Home » Arts » “The Scream”

Notes


Stamp out starving writers, buy their books!


We think you'll find something interesting here. There's lots to choose from. These posts just go on and on, backward through time. If you'd like to know whenever we post something new, you can get a feed from Critical Pages. If you type our address and add /feed/ at the end, that will do it. That's simply criticalpages.com/feed/ and you're on your way.

“The Scream”

Munch  - The Scream

Oh, my God! I just spent $120 million on a pastel drawing!

It’s hard to say which is better known, “The Scream” or “Mona Lisa.” The DaVinci has been called priceless, Munch’s painting has the more exact price of $119,922,500.00, which is getting up there toward priceless.

You may wonder why anyone would pay around $120 million for a piece of board, no matter what was portrayed on it in pastel. Of course, this is more than a board with a pastel drawing on it. It’s a figure of a man screaming under a blood red sky.  Furthermore, it’s a fine example of Expressionist art, and in the view of some critics Expressionism was the bridge between Impressionism and abstract art, so this work has historical value as well.

It’s also true — and this may contribute more to answer the question of why pay so much for this portrait — that the image is remarkably recognizable, hence famous.  OK, so it looks like the crayon work of a talented but deeply troubled adolescent.  But people who have seen any of the artist’s four versions of “The Scream” remember it.  It’s been reproduced on mugs, in cartoons, T-shirts and even an inflatable toy the size of a small child.  It doesn’t matter whether you see it in a book or tacked on a college dormitory wall, the image is wholly different from what you’ve seen before.

So, like a celebrity who is famous for being simply famous, the painting has become famous, ubiquitous. Social critics and pop psychologists have contributed their heavy insights, saying that “The Scream” embodies contemporary angst and that the 1895 art work was prescient, forecasting the dreadful times that lay ahead.  And maybe you’ve learned that Munch wrote about the inspiration for the work and later painted it on the frame, as a poem: I was walking along a path with two friends – the sun was setting – suddenly the sky turned blood red – I paused, feeling exhausted, and leaned on the fence – there was blood and tongues of fire above the blue-black fjord and the city – my friends walked on, and I stood there trembling with anxiety – and I sensed an infinite scream passing through nature.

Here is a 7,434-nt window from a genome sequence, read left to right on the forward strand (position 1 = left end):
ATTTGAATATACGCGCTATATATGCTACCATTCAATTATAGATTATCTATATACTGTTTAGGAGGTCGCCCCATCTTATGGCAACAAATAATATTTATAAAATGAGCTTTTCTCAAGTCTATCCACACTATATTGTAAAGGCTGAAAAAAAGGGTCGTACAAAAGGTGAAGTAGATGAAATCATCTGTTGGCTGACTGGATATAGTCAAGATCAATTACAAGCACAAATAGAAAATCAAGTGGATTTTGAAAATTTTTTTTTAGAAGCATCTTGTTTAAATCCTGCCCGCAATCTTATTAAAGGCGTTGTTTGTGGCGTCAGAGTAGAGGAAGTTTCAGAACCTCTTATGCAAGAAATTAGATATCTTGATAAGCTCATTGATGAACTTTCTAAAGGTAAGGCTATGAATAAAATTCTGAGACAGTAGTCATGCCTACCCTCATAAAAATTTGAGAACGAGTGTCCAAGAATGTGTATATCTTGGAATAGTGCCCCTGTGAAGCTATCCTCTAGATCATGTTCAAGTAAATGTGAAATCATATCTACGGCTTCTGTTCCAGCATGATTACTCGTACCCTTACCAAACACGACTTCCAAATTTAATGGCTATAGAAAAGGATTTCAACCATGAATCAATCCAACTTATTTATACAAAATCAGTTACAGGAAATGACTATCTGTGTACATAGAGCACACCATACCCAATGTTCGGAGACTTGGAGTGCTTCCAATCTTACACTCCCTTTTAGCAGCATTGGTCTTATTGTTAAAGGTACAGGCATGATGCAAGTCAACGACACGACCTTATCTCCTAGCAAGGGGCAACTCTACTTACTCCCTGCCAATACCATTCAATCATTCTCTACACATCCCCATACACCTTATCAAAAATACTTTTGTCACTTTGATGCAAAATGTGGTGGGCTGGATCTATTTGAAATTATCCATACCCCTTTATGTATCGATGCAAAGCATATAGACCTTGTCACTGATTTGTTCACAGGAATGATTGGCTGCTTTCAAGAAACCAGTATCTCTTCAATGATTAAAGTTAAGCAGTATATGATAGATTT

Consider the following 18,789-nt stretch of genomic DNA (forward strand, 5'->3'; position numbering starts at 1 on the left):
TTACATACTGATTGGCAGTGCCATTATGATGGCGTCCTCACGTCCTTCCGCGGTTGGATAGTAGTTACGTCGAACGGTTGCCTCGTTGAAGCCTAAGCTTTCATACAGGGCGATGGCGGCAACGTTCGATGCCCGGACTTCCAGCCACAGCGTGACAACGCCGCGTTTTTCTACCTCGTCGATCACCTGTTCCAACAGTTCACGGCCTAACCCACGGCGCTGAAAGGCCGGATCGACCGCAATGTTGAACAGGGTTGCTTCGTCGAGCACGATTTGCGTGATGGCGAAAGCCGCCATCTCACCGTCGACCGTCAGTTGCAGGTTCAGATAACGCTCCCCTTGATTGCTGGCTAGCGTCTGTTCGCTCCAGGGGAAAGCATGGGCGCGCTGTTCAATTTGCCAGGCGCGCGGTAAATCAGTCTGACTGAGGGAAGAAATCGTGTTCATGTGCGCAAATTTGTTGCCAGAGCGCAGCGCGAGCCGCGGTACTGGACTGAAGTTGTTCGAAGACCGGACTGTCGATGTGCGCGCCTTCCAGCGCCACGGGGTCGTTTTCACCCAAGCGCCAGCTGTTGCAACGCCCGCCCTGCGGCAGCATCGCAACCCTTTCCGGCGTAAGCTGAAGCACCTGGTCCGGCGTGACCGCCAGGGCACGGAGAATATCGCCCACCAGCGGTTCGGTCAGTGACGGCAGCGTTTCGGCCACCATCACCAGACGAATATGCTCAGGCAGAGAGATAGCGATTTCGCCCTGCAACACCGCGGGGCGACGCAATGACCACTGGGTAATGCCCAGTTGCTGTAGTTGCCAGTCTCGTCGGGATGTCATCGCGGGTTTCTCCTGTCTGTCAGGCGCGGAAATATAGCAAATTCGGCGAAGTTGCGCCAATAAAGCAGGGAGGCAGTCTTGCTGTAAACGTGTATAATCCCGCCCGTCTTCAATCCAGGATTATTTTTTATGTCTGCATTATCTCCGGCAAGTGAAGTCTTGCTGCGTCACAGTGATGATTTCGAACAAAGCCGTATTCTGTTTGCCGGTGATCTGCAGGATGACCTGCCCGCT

That helps.

Finally, during the past few months Sotheby’s, the auction house which handled the sale, pumped the media full of curious information about the work and it’s probable sale price.  And Sotheby’s did well.  Every report from those who were at the auction sounds as if the auction was a spectacular theatrical event all of its own.

There’s been some speculation that whoever bought “The Scream” — and the Mona Lisa 200price rules out the notion that a museum purchased it — sought it simply as a way to bank some of his or her millions. I mean, you have to put your money someplace, after all.  The idea in this instance is that no matter the vagaries of the stock market, the painting will go up in value.  We skeptics at Critical Pages don’t think so. We think paintings have a hard time getting big bucks at auction when the stock market has collapsed and, furthermore, there are fashions in art just as surely as there are fashions in clothing.

There’s no telling why whoever bought it wanted it so fiercely that he or she was willing to pay so much. We doubt it was a lust for art.  Anyway, it’s more colorful than the “Mona Lisa.” And “Mona Lisa” wasn’t up for auction.

More Notes


Plenty of opinions here on Critical Pages, plus a lot of facts, but no alternative facts. Please don't misunderstand, we do like alternative facts -- after all, we're all writers here -- but we prefer the word fiction. It's shorter and everyone understands what we mean when say we're writing fiction.